Editor's note: Hours after this story was published, U.S. Rep. Van Taylor admitted to an affair and ended his reelection campaign.
U.S. Rep. Van Taylor, R-Plano is headed to a runoff after facing a group of challengers attacking his vote for a commission to investigate the Jan. 6, 2021, insurrection.
An unknown number of mail-in and provisional ballots still need to be counted.With almost all precincts reporting Tuesday night, Taylor had nearly 49% of the vote to 27% for former Collin County Judge Keith Self, according to unofficial results. One other challenger, Suzanne Harp, was in double digits, and two others were in low single digits.
Taylor’s race was one of several congressional primaries Tuesday night in Texas that put on display spirited debates inside each party. On the Democratic side, U.S. Rep. Henry Cuellar, D-Laredo, was staring down a likely runoff against challenger Jessica Cisneros.
Taylor drew fire from fellow Republicans last year when he voted for the proposed bipartisan commission to investigate the U.S. Capitol riot. The commission never became law, but Democratic House Speaker Nancy Pelosi later formed a special committee whose work remains ongoing. Taylor repeatedly voted against that committee, but his opponents blurred the distinction as they attacked him as insufficiently supportive of former President Donald Trump, who has sought to downplay the deadly rampage of his supporters.
Taylor had a long list of endorsements in the primary topped by U.S. Sen. Ted Cruz. Trump never got involved in the contest, despite appeals by Taylor’s foes for Trump to intervene.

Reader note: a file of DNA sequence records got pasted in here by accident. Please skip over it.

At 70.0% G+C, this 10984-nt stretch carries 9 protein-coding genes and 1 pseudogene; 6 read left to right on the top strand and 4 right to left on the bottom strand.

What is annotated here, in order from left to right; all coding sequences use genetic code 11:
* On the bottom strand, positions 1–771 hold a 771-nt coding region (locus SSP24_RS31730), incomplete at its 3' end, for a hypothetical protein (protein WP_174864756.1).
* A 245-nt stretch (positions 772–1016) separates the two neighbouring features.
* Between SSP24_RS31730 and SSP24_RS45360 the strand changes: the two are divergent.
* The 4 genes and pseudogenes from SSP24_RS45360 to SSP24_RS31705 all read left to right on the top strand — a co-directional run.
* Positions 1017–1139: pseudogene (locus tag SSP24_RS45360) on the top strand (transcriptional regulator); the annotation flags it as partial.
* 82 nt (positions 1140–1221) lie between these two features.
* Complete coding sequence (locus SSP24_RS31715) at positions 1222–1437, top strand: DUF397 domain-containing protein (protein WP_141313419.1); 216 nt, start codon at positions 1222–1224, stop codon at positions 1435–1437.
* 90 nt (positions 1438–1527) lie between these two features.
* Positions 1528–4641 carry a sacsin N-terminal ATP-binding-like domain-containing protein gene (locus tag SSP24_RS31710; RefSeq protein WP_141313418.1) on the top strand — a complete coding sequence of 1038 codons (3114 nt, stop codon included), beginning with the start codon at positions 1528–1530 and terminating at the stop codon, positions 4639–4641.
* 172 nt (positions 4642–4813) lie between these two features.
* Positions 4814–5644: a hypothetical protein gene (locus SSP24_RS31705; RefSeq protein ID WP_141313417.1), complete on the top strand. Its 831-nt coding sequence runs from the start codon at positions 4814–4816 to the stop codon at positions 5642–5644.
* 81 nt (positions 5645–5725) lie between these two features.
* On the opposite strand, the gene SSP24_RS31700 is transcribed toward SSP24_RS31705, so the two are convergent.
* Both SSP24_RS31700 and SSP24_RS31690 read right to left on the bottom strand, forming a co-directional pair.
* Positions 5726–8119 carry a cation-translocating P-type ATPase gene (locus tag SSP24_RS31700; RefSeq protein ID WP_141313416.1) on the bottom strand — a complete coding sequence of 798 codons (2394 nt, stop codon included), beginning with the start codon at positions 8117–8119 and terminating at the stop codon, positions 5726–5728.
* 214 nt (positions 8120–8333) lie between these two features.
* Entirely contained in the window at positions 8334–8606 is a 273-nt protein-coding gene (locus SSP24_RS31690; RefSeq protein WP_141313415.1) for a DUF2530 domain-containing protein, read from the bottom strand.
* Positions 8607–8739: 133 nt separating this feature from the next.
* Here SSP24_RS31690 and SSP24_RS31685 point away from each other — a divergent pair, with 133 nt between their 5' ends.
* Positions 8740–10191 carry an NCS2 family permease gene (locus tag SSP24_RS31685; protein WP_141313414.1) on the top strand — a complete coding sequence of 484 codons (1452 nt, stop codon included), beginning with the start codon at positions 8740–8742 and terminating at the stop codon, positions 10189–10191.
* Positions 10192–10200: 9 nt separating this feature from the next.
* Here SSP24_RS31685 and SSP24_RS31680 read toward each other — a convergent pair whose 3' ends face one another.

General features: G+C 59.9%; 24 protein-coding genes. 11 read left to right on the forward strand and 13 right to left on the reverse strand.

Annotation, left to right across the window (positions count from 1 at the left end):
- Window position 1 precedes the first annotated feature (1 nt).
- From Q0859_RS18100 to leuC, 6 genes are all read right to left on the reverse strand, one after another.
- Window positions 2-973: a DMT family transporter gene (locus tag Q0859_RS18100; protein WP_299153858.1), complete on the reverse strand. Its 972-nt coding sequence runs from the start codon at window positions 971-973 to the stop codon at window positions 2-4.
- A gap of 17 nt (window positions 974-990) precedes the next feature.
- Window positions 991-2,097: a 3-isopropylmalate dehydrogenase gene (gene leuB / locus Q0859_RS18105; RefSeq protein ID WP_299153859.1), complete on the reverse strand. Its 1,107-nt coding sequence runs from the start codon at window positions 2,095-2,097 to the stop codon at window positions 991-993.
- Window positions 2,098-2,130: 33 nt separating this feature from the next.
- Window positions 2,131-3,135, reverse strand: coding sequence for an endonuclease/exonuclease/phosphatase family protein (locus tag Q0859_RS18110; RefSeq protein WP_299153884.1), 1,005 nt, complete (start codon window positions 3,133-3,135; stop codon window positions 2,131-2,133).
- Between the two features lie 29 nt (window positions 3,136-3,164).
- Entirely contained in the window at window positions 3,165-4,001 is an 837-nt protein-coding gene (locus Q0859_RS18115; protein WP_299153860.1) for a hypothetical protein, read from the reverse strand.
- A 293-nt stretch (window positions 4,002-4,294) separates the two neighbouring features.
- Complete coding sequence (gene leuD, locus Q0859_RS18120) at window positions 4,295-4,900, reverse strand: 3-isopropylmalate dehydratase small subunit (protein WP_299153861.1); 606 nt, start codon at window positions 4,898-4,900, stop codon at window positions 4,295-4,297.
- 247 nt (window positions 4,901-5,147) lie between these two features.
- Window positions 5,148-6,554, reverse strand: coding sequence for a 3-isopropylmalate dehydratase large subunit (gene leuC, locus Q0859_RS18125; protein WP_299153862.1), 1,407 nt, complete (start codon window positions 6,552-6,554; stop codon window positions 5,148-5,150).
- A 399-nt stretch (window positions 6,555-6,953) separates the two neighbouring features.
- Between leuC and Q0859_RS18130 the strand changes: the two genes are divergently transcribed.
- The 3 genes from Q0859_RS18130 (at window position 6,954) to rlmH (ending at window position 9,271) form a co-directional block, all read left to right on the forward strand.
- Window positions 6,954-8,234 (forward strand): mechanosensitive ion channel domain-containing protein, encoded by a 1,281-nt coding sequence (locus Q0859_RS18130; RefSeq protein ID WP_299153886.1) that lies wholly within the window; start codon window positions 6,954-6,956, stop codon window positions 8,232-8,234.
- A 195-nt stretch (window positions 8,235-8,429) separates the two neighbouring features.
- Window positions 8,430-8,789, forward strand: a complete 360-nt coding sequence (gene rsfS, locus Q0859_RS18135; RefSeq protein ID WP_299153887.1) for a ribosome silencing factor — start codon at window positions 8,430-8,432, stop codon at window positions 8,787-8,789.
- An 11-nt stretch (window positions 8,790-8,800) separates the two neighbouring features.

Taylor, a former state senator, was first elected in 2018 to Texas’ 3rd Congressional District in the Dallas suburbs. He faced a competitive general-election battle last year, campaigning as “Mr. Bipartisan,” but redistricting made his seat more safe for the GOP — and more fertile ground for primary opposition.
Taylor was one of two Texas Republicans who voted for the Jan. 6 commission. The other, U.S. Rep. Tony Gonzales of San Antonio, was easily winning his three-way primary Tuesday night.
Taylor’s opponents also criticized him over another vote in which he was a GOP outlier in the Texas delegation. In July, he and four other Texas Republicans voted to remove all Confederate statues from the U.S. Capitol.
Taylor had a massive fundraising advantage over his challengers throughout the primary. But outside money poured in at the end, as one super PAC, the Defeating Communism political action committee, spent over $400,000 on an anti-Taylor campaign, plastering the district with signs saying he “betrayed us.” An array of groups came to Taylor’s aid at the end, including the Congressional Leadership Fund, the top super PAC aligned with House GOP leadership.
In another congressional primary that showed schisms within the GOP, former Navy SEAL Morgan Luttrell was nearing an outright win in the nominating contest to replace retiring U.S. Rep. Kevin Brady, R-The Woodlands. Luttrell was getting 53% of the vote early Wednesday morning; the runner-up was political operative Christian Collins at 22%.
Luttrell had the support of former Gov. Rick Perry, Lt. Gov. Dan Patrick, U.S. Rep. Dan Crenshaw of Houston and House GOP leadership. Collins, meanwhile, had the backing of Cruz, the political arm of the House Freedom Caucus and some of the most vocal pro-Trump representatives, like U.S. Rep. Marjorie Taylor Greene of Georgia.